The closer Dad got the better we could tell he’s drag’n something and he’s drag’n it our way!.This was always a good thing with Dad.. the treasure hunter… I looked at Bob and Bob looked at me..wide eyed  both of us just so excited. We yell at each other then off we go!

We ran back to that house as fast as our two little feet could carry us just to meet dad at the side of the barn, Wow….just wow is all we could say! Dad climbed down off that tractor grinning from ear to ear. Just a proud as a pig in slop! Dad had found an old covered wagon!


Dad hollers to Mom …. ‘Donna come and see what I found!’  Pam came a running out first Mother with Benita in tow. As she rounds the corner of the house her eyes widen her.. mouth drops open..’Oh Keith where did you find that!?’ Putting Benita on the ground she begins to walk around it looking it over inside and out. Dad tells her..’Well I was out there just checking on things and ran across it just sitting in the field. Thought the kids might want to play on it.’  Well Dad fiddled with it for a  bit getting the wheels all set straight. It was kinda wobbly…best jungle gym we ever had! We had such fun on that thing…..

My Brother and sister still talk about this day….just one of many!

Hope you all have a good weekend…


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As I sit watching the dust swirl across the driveway leading up to the house I see a truck pulling what looks like a trailer full of roofing supplies. As it pulls up towards the back of the house I notice the bed of the truck is just full of kids. Dad steps off the back porch to greet the landlord with a fingertip from his forehead ‘I see you brought the whole crew.’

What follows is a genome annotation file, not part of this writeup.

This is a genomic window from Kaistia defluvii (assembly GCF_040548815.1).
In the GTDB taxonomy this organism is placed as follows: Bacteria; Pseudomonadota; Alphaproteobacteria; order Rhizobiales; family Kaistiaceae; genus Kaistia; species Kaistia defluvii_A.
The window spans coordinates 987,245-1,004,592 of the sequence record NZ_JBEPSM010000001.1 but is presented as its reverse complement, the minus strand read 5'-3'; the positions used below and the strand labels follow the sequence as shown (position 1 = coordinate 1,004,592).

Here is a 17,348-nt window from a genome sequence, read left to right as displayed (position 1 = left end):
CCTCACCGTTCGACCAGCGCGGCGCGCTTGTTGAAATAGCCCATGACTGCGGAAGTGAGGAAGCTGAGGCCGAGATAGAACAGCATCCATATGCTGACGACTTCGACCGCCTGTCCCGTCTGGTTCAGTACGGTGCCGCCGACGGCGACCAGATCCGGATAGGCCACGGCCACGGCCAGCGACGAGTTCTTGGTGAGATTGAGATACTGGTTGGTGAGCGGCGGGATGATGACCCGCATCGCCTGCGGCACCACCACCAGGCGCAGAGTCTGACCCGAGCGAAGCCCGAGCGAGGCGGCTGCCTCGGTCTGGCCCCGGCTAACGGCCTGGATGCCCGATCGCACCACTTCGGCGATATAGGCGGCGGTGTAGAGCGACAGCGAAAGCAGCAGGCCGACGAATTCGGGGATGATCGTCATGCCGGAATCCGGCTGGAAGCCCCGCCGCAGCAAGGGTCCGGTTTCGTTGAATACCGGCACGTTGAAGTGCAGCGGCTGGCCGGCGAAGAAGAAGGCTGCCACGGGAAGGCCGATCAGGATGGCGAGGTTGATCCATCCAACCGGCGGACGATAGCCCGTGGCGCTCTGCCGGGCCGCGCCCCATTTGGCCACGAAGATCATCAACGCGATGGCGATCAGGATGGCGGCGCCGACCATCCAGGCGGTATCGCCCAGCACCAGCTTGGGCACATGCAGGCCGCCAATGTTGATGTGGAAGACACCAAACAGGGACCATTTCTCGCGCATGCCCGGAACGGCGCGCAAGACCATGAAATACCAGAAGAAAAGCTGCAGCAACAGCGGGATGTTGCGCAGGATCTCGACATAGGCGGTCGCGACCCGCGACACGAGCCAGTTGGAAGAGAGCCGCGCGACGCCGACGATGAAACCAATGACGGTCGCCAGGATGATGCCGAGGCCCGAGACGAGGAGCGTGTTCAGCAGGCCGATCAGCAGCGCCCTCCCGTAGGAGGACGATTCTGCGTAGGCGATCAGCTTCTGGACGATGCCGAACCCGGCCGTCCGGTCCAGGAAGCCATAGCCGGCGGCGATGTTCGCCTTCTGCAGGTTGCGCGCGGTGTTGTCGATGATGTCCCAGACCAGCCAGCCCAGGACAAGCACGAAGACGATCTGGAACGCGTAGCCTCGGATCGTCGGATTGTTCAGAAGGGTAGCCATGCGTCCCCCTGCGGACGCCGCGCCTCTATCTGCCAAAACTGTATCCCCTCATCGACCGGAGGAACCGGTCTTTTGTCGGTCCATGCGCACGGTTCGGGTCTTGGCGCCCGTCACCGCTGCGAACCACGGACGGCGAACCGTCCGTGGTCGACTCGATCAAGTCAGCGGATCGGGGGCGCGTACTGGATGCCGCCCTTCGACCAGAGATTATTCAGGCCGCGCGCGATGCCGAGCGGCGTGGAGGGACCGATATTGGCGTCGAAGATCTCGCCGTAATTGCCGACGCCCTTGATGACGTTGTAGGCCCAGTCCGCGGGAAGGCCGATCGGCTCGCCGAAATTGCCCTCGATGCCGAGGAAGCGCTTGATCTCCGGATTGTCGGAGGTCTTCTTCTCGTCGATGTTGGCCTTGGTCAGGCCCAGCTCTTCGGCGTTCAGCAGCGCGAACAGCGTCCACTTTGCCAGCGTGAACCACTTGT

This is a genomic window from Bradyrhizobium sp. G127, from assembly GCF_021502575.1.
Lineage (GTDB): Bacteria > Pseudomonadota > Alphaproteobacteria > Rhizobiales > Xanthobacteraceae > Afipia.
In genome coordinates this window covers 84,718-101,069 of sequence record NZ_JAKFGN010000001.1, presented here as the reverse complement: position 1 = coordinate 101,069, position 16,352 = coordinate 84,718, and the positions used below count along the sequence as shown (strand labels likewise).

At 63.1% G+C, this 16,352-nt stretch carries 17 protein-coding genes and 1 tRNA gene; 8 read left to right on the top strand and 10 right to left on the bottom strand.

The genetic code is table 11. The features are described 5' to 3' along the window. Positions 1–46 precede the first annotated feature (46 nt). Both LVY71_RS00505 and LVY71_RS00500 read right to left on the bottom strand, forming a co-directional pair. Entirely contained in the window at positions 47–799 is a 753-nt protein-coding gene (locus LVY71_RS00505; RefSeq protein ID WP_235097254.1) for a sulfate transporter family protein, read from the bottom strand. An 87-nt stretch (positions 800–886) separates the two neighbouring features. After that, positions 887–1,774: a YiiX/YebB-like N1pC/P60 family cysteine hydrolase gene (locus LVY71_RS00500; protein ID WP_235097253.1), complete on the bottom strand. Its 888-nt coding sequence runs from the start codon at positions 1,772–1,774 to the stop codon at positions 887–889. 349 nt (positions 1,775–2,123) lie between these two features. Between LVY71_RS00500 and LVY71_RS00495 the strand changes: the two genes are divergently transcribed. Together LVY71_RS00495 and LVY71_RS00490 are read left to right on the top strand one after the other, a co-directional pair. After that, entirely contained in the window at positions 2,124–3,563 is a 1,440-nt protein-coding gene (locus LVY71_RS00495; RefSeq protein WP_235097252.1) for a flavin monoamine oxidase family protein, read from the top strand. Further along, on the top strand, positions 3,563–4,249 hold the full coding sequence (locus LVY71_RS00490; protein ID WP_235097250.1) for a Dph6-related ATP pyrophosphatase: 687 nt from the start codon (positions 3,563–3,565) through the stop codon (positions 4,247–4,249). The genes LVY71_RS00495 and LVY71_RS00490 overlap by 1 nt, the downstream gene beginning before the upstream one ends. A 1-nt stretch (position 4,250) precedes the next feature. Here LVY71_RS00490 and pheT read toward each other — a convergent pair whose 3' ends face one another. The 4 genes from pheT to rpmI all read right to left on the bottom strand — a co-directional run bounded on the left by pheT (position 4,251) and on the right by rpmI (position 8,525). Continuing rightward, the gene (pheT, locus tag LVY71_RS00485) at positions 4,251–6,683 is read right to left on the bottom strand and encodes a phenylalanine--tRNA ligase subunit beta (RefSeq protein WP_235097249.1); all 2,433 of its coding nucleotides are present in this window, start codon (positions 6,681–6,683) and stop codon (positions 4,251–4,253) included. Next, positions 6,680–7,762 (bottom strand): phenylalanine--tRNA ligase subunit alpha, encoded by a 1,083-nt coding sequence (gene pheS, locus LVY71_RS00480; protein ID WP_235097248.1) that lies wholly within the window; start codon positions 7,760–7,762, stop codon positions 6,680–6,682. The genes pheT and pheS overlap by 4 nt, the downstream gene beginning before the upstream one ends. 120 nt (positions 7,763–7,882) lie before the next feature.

The landlord whose name escapes me now had five boys. Ages ranged from five years old clear up to about twelve. As they jumped down out of the bed of that truck he motioned them to line up. I’m sitting there just watching and waiting to see what will happen next.

About that time my mother comes out of the house with a basket of wet laundry on her hip. She stops.. she looks. I stand up and by that time my brother and sisters have joined me. He stands in front of the smallest.. reaches into his back pocket pulling out a pouch of Red Man Chewing Tobacco. As he open the pouch the first son holds his hand out. Very precise the landlord places a wad of tobacco in each and every hand of those five boys. Now by this time my mother has stepped up making the remark…’And just what are you planning on having those boys spit in?’ without missing a beat he turned and replied…’Well Mrs’s they just spit over the side when they’s up there so if ya don’t want spat on I reckon you best stay inside till we’re done.’..the look on my mothers face was priceless not to mention my Dad having to turn his head so she wouldn’t see him laughing.

red man